Hap­pily Har­vey We­in­stein is de­throned, sadly it ex­poses how pow­er­less Hol­ly­wood’s most pow­er­ful ac­tresses are

The Times of India (New Delhi edition) - - TIMES NATION - Renuka.Bisht@

Some­times vic­to­ry­has the bit­ter taste of de­feat. Hol­ly­wood pro­ducer Har­vey We­in­stein got fired this week, as an NYT in­ves­tiga­tive story into decades of his preda­tory be­hav­iour un­chained an es­ca­lat­ing se­ries of com­plaints of sex­ual ha­rass­ment. Among fem­i­nists, this tak­ing down of a mon­ster should feel very plea­sur­able but some­how it doesn’t.

One rea­son is that it has left the fe­male he­roes more rather than less em­bat­tled. Look at the com­ments sec­tion of any me­dia or so­cial me­dia and you will find such a mass of dis­il­lu­sion­ment di­rected at the A-list su­per­stars who are role mod­els for so many women, be­cause of their por­trayal of em­pow­ered women.

Meryl Streep has had more Os­car nom­i­na­tions than any other ac­tor, her ca­reer cham­pi­oned for 20 years by “God Har­vey We­in­stein” as she now in­fa­mously pro­claimed him. To her, the an­guished ques­tion is, did you just look the other way?

Gwyneth Pal­trow has dis­closed that when she was 22 years old the pro­ducer led her to his room, for a mas­sage. It pet­ri­fied her. In re­buff­ing him she feared for her ca­reer. But she was the god­daugh­ter of Steven Spiel­berg! So how come she didn’t do more to make sure that “Un­cle Har­vey” as she called him then, didn’t ex­ploit other ac­tresses, who didn’t have rich and suc­cess­ful par­ents for backup or Brad Pitt for a boyfriend?

Even Ash­ley Judd whose rev­e­la­tions re­ally set the ball rolling on the de­thron­ing of We­in­stein, is be­ing cru­elly to pre­vent sex­ual abuse in the first place, they are the ones be­ing held re­spon­si­ble for not mak­ing sure it didn’t hap­pen to oth­ers.

The big­ger rea­son for dis­quiet is how sex­ual ha­rass­ment was in­sti­tu­tion­alised so that com­pany ex­ec­u­tives, lawyers, mem­bers of me­dia and the Hol­ly­wood fra­ter­nity served as “hon­ey­pots” and col­lab­o­ra­tors. The si­lenc­ing, the abuse of power and priv­i­lege, the sys­tem of pro­tect­ing the abuser not the abused, we just don’t know how wide and deep this toxic su­per­struc­ture runs in our in­dus­tries, com­mu­ni­ties, fam­i­lies. One mon­ster down, we worry how many oth­ers are prey­ing away un­touched.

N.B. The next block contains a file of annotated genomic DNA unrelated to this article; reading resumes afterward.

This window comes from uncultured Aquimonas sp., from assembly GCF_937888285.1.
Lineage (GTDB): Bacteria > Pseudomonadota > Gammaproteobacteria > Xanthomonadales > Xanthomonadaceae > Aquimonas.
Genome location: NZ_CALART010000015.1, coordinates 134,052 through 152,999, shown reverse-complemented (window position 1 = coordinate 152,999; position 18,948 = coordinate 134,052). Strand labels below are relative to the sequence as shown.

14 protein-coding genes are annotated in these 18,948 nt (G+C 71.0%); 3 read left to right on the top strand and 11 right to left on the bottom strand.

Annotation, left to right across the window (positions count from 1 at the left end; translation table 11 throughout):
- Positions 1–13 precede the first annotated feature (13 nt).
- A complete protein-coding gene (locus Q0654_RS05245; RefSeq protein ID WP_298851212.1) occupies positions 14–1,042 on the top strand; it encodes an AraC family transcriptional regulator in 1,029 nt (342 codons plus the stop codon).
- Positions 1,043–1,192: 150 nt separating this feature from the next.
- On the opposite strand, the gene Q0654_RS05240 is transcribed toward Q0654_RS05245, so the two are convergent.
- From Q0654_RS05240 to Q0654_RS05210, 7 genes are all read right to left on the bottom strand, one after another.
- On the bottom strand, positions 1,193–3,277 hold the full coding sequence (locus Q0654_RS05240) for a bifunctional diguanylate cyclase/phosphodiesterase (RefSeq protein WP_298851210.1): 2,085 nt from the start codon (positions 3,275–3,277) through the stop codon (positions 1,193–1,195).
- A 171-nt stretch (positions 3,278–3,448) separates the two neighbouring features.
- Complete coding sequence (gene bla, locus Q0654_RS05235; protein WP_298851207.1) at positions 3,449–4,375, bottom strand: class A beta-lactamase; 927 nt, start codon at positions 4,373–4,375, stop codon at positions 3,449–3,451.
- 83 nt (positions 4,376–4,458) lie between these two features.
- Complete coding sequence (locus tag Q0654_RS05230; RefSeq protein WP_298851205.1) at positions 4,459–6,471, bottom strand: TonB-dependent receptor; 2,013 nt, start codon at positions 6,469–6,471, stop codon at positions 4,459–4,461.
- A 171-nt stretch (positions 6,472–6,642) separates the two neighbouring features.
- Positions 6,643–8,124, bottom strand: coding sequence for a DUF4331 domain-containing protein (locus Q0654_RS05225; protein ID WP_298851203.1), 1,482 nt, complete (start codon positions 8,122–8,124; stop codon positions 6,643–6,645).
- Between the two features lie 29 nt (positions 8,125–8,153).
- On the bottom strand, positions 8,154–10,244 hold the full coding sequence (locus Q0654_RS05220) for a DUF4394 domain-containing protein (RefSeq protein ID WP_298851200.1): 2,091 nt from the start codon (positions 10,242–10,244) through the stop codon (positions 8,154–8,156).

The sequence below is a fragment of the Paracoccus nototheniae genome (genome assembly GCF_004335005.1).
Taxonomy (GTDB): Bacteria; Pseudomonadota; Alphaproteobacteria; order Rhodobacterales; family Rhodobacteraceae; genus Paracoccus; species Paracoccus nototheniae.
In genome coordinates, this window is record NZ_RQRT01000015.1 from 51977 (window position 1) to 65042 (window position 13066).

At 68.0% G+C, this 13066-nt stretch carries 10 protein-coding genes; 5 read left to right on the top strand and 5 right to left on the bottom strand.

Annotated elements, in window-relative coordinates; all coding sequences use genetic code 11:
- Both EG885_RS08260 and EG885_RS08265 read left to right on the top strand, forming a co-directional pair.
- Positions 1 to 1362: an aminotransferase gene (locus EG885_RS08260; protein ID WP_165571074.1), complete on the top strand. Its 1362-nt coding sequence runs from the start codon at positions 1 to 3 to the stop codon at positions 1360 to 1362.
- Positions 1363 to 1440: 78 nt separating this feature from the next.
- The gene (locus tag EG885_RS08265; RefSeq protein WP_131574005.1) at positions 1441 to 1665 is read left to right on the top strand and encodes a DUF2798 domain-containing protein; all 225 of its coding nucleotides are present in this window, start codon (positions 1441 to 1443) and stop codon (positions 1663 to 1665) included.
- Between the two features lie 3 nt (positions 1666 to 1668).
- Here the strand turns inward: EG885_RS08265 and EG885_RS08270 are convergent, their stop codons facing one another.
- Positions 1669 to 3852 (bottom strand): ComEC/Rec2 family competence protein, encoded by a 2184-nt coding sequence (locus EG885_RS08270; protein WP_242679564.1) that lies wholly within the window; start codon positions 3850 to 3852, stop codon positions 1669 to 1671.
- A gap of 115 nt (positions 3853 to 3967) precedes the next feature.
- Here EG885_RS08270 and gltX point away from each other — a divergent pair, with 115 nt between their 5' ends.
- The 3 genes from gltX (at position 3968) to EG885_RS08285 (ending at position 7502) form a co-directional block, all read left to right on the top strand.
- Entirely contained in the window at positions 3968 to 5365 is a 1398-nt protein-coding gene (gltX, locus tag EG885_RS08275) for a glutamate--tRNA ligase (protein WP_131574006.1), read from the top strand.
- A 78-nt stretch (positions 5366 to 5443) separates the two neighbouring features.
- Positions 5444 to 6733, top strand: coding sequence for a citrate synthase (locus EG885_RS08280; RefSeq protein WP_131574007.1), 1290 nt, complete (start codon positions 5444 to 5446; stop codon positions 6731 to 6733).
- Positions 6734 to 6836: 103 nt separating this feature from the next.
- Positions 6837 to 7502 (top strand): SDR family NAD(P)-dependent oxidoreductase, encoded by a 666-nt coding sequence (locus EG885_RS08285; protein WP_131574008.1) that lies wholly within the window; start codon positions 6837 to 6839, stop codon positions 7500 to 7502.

In the Mira Nair film Mon­soon Wedding, when it first comes to light that an un­cle whose mu­nif­i­cence lifts the boat of many in the fam­ily, also mo­lests young girls in the fam­ily, they don’t quite know what to do about it. Sex­ual crimes within the fam­ily cause so many ca­su­al­ties. In be­ing un­cov­ered they throw up so much filth that no one in the vicin­ity es­capes soil­ing. In stand­ing by her hus­band, the un­cle’s wife be­comes tainted with guilt even though hers may be just an­other sort of vic­tim­hood.

But in the face of all the tur­moil, one fact re­mains pure and true: in the light the next gen­er­a­tion will be safer than the last was in the dark. In the Mira Nair film the oust­ing of the un­cle from the fam­ily means its younger girls are less at risk. You can ar­gue the pu­n­ish­ment is not enough but it is de­ter­rence for the crime. The pil­lo­ry­ing of We­in­stein in the peo­ple’s court means a safer work­place for young fe­male ac­tors, not all of them, but many of them. Enough for it to re­ally, re­ally mat­ter.

Think­ing through the metaphor of Hol­ly­wood as one big fam­ily spread far and wide, a woman feel­ing hap­less in the face of sex­ual ha­rass­ment in Dehradun or Ben­galuru can ex­pe­ri­ence a con­nec­tion with Eve­lyn Salt, Lara Croft, Pep­per Potts that gives her the strength to protest, or at least sur­vive and thrive. Hence the de­gree of dis­ap­point­ment with say An­gelina Jolie or Gwyneth Pal­trow. The logic goes, with great power comes great re­spon­si­bil­ity.

The most sor­row­ful rev­e­la­tion of the We­in­stein scan­dal is how lit­tle power even the most pow­er­ful ac­tresses have. Al­though here at home A-lis­ters like Deepika Padukone, Priyanka Cho­pra, Alia Bhatt and Anushka Shetty ap­pear too strong to be silent vic­tims, the scan­dal has taught that ap­pear­ances can be ex­ceed­ingly de­cep­tive. It’s dif­fi­cult to be happy that We­in­stein is toast be­cause of an atavis­tic fear that mon­sters like him are se­cretly feast­ing away all around.

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